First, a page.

Attorney General Alerts
ATTORNEY GENERAL ALERT: Federal Government Sending Prepaid Debit CardsFri, May 29, 2020
LITTLE ROCK – The U.S. Department of Treasury and the Internal Revenue Service (IRS) has announced that they have begun to release Economic Impact Payments in the form of prepaid debit cards, instead of the paper checks many were anticipating. In accordance with the Coronavirus Aid, Relief, and Economic Security (CARES) Act, the assigned amount of funds will be placed on prepaid debit cards and sent out to eligible taxpayers.
“My Office has received numerous calls from concerned Arkansans who have recently received the Economic Impact Payments in the form of a prepaid card,” said Attorney General Rutledge. “Arkansans should know these prepaid cards in a plain envelope from Money Network Cardholder Services are actually from the federal government.”
If you receive an Economic Impact Payment Card, it will arrive in a plain envelope from “Money Network Cardholder Services.” The free prepaid cards are issued with detailed instructions on how to easily activate the card. Recipients can transfer the funds from card to an existing bank account without any transaction fees. Funds can also be withdrawn at the ATM, but a transaction fee may apply. The prepaid card can be used anywhere Visa is accepted and provides fraud protections for consumers. Each card gives cardholders the ability to check their balance online, on the mobile app or over the phone without incurring fees.
Rutledge provides the following tips when activating the prepaid card:
- Follow the directions provided with the prepaid card and visit EIPCard.com to activate the card.
- When activating the card, make sure to have a secure PIN number and do not share the number with anyone.
- Watch out for sites requesting your card number and PIN.
- Use the EIPCard.com site to search for surcharge-free ATMs, view the fee schedule and cardholder agreement information.
For more information about Economic Impact Payments, visit the IRS website at www.irs.gov/coronavirus/economic-impact-payment-information-center. If you suspect online phishing scams related to the Economic Impact Payments, contact the Arkansas Attorney General’s office at (800) 482-8982 or oag@ArkansasAG.gov or visit ArkansasAG.gov.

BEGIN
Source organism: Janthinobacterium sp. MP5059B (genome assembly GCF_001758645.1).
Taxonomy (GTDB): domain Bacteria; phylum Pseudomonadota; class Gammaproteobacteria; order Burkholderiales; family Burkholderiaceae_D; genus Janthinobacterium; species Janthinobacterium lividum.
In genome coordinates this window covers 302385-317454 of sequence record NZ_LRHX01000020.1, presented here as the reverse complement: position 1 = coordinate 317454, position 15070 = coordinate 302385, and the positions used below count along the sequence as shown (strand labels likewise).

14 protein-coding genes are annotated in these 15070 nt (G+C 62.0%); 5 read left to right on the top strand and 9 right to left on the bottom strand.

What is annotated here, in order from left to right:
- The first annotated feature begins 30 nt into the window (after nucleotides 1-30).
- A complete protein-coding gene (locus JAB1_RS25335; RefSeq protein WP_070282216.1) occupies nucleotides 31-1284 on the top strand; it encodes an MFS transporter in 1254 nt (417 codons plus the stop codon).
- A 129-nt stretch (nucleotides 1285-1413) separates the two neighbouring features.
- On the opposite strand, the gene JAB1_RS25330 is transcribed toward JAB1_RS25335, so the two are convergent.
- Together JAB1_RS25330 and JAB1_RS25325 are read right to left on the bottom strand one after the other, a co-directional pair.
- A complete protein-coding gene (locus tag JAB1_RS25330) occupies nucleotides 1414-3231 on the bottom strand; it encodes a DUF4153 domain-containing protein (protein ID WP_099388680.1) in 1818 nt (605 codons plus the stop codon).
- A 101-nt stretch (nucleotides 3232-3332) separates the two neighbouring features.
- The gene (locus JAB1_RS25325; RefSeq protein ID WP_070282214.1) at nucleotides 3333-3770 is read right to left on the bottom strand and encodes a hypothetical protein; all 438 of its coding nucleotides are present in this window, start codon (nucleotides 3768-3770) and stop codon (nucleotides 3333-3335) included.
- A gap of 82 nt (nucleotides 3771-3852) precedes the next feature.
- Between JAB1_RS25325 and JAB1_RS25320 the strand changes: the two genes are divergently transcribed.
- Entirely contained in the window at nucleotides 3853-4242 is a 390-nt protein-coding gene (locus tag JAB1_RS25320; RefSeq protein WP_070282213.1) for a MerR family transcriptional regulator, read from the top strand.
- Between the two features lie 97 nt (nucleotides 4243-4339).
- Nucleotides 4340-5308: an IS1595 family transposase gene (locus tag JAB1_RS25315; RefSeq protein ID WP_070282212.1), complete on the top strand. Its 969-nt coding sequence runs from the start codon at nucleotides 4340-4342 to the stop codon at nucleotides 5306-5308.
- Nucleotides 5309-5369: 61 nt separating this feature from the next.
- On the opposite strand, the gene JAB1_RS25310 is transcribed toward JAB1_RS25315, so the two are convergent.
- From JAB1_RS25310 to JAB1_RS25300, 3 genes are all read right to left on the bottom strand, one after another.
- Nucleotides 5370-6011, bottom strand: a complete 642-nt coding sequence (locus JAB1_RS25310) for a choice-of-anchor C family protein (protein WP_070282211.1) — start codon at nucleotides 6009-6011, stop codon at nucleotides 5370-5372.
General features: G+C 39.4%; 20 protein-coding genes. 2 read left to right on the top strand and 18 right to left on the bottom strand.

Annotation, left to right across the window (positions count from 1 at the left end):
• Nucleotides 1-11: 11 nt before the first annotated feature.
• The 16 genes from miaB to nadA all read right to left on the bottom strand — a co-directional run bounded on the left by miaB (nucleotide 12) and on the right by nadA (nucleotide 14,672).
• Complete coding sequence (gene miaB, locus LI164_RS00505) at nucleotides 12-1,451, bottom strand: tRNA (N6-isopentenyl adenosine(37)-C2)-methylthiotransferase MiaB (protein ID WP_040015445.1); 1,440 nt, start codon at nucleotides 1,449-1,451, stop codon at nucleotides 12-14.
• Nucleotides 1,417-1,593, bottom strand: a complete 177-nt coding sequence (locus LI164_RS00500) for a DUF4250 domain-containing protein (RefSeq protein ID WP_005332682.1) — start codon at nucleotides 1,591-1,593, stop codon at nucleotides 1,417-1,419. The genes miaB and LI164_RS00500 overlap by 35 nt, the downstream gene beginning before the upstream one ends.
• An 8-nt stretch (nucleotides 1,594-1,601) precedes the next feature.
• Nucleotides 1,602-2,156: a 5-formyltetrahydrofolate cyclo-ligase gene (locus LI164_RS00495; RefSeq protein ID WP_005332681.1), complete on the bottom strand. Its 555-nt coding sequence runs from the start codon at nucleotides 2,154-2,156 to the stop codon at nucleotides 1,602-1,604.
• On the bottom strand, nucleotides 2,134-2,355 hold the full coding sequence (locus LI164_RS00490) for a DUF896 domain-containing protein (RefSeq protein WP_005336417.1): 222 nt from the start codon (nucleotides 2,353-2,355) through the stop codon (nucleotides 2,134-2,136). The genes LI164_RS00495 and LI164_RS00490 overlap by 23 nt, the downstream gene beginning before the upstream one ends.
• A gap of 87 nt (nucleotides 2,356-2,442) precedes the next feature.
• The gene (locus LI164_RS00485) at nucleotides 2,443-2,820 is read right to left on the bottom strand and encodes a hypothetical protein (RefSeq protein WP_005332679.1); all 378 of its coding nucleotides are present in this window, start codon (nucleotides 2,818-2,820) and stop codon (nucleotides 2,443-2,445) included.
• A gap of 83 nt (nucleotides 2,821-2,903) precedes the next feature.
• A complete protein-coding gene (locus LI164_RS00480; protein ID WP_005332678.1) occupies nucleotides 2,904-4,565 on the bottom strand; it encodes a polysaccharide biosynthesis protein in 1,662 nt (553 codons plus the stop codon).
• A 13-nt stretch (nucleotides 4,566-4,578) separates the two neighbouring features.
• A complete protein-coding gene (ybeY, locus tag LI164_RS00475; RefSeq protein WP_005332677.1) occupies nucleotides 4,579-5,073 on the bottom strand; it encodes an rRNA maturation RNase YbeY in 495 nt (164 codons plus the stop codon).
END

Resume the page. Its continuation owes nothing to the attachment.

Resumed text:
ATTORNEY GENERAL ALERT: Hang up on Paycheck Protection Loan ScammersWed, May 27, 2020
LITTLE ROCK – Scam artists are contacting local business owners by email and phone, pretending to be affiliated with the Paycheck Protection Program (PPP), a loan program administered by the U.S. Small Business Administration (SBA) under the CARES Act. While these loans have been the lifeline for many businesses and their employees, the scams can result in even greater losses and financial peril.
“These paycheck protection loans are a key part to our economic recovery to assist hard working Arkansas businesses and their employees,” said Attorney General Rutledge. “But, it is shameful and illegal to pose as a government entity to provide false and deceptive services to businesses that are trying to use the paycheck protection loan to survive.”
Scam artists look for ways to turn a business’s or consumer’s cash into their own. Often, government-assistance programs like the PPP provide an obvious and easy target. Scammers use these governmental initiatives by pretending to be an SBA-authorized lender or similar loan program by telephone or email. In email, scammers will impersonate legitimate websites and use email addresses by changing one or two letters in the name. By telephone, scammers sometimes utilize illegal robocalls as a way to reach business owners and consumers. In both situations, scam businesses are seeking upfront payment of fees.